He was made Generalfeldmarschall of the Kingdom of Prussia on 27 January 1916, Mehmed V died at Yıldız Palace on 3 July 1918 at the age of 73, only four months before the end of World War I. Thus, he did not live to see the downfall of the Ottoman Empire and he spent most of his life at the Dolmabahçe Palace and Yıldız Palace in Istanbul. His grave is in the Eyüp district, circassian HIM Empress Mihrengiz Kadın, married at Istanbul, Ortaköy Palace in 1876, and had, HIH Prince Şehzade Ömer Hilmi, married five times and had one son and one daughter. Abkhazian HIM Empress Dürrüaden Kadın, married at Istanbul, Veliahd Palace in 1877, abkhazian HIM Empress Nazperver Kadın, married at Istanbul, Veliahd Palace in 1888, and had, HIH Princess Refia Sultan. Circassian HIM Empress Dilfirib Kadın, married at Istanbul, Veliahd Palace in 1907, the Ottomans, Europes Muslim Emperors Media related to Mehmed V at Wikimedia Commons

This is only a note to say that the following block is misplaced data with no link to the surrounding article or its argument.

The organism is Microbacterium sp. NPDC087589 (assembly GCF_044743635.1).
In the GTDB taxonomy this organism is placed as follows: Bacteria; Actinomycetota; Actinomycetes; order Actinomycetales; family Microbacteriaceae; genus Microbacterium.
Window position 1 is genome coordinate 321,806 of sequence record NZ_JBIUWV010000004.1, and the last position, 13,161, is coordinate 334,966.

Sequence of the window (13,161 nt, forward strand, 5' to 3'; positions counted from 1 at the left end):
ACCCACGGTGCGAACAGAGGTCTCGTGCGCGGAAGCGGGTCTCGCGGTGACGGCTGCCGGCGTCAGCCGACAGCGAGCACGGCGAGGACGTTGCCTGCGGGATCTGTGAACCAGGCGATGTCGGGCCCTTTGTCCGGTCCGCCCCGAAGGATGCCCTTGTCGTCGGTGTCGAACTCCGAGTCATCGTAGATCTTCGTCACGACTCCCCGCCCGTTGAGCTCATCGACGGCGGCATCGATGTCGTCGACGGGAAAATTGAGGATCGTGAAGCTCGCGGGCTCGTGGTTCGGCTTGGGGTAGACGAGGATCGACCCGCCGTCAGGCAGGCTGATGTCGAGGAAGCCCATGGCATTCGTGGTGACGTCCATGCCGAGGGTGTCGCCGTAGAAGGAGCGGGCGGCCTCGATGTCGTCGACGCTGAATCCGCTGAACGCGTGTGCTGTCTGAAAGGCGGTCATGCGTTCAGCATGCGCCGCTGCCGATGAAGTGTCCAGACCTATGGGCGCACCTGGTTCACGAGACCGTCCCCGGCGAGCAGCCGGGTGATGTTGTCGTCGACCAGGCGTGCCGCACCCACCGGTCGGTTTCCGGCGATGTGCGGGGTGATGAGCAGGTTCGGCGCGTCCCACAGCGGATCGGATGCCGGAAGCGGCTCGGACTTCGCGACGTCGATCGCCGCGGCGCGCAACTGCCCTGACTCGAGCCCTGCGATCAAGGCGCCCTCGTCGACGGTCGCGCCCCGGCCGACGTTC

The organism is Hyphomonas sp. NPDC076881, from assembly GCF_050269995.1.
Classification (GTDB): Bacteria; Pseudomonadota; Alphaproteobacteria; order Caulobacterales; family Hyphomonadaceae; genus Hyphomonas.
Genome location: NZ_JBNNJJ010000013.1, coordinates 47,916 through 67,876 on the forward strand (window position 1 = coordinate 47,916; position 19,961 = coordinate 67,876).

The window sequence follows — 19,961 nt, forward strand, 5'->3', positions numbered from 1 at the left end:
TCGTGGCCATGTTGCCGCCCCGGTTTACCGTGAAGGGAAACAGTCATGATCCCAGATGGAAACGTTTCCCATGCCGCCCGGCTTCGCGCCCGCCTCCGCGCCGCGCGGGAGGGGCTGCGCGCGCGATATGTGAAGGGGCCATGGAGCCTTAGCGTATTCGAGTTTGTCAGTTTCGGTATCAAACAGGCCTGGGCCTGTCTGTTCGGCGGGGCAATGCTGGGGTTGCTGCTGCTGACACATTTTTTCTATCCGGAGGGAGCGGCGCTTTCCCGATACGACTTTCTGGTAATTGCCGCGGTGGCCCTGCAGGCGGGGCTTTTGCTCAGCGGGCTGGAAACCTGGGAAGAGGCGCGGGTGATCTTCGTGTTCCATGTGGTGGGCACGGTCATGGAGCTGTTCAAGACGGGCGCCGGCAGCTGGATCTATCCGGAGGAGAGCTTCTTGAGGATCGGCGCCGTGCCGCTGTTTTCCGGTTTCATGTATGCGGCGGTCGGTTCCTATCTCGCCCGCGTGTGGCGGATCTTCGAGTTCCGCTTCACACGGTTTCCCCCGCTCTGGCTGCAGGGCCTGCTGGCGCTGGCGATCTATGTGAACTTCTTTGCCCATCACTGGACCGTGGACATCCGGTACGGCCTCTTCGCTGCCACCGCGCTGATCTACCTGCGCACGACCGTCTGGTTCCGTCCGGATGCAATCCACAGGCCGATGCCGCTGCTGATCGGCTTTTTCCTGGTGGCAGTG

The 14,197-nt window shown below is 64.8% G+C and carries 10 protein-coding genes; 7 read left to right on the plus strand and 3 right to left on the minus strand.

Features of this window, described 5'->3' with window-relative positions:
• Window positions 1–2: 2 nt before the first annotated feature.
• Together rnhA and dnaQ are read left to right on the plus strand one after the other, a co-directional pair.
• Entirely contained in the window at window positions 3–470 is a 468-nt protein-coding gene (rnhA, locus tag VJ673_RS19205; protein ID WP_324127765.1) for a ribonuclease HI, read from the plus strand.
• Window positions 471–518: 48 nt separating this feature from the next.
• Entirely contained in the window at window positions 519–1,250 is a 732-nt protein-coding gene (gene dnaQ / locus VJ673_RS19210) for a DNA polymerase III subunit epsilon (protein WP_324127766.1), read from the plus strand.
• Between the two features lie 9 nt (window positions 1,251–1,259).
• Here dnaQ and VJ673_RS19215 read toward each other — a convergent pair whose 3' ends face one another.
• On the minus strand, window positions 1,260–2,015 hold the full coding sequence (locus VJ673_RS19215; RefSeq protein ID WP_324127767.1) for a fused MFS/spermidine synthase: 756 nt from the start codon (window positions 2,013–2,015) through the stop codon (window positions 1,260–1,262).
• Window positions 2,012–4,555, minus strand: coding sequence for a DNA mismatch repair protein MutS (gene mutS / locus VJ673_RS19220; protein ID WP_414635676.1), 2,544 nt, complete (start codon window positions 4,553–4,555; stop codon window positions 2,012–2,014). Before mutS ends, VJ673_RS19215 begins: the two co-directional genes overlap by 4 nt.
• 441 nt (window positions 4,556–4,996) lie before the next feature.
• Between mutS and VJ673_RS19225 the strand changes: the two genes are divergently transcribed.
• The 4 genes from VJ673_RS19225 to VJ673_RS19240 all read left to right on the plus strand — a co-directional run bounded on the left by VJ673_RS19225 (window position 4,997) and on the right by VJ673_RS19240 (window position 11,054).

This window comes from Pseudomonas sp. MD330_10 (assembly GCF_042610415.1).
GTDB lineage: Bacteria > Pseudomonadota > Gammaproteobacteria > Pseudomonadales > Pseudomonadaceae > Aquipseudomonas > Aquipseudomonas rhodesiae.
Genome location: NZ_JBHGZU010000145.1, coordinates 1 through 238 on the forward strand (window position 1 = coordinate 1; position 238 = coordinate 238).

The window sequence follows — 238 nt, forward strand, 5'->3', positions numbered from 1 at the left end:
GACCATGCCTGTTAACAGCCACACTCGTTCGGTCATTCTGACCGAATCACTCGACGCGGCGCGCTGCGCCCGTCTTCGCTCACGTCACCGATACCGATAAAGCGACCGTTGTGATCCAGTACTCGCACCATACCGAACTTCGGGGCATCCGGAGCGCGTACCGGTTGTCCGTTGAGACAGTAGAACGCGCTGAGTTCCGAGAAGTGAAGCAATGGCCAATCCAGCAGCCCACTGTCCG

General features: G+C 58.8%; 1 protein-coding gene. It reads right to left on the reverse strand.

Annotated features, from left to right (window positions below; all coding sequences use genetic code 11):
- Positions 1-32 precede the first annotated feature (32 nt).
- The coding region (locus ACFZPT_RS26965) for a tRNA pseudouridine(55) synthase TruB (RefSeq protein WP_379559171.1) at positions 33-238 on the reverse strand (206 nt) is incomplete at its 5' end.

Orhan Gazi was the second bey of the nascent Ottoman Sultanate from 1323/4 to 1362. He was born in Söğüt, as the son of Osman Gazi, in the early stages of his reign, Orhan focused his energies on conquering most of northwestern Anatolia. The majority of areas were under Byzantine rule and he won his first battle, at Pelekanon. Orhan occupied the lands of the Karasids of Balıkesir and the Ahis of Ankara, a series of civil wars surrounding the ascension of the nine-year-old emperor John V Palaiologos benefited Orhan greatly. In the Byzantine civil war of 1352–1357, Kantakouzenos used Ottoman forces against John V himself, a major earthquake devastated Gallipoli two years and Orhans son Süleyman Pasha occupied the town, giving the Ottomans a strong bridgehead into mainland Europe. Orhan was born around 1281, he was the first son of Osman I, Orhans grandfather, Ertugrul Gazi named his grandson after a famous Orhan Alp. Early childhood and adulthood of Orhan are unknown but he grown a very close to his father, in some historical articles, when Orhan was 20 year old, his father sent him in small Ottoman province named Nakihir, but Orhan returned to Ottoman capital Sogut in 1309.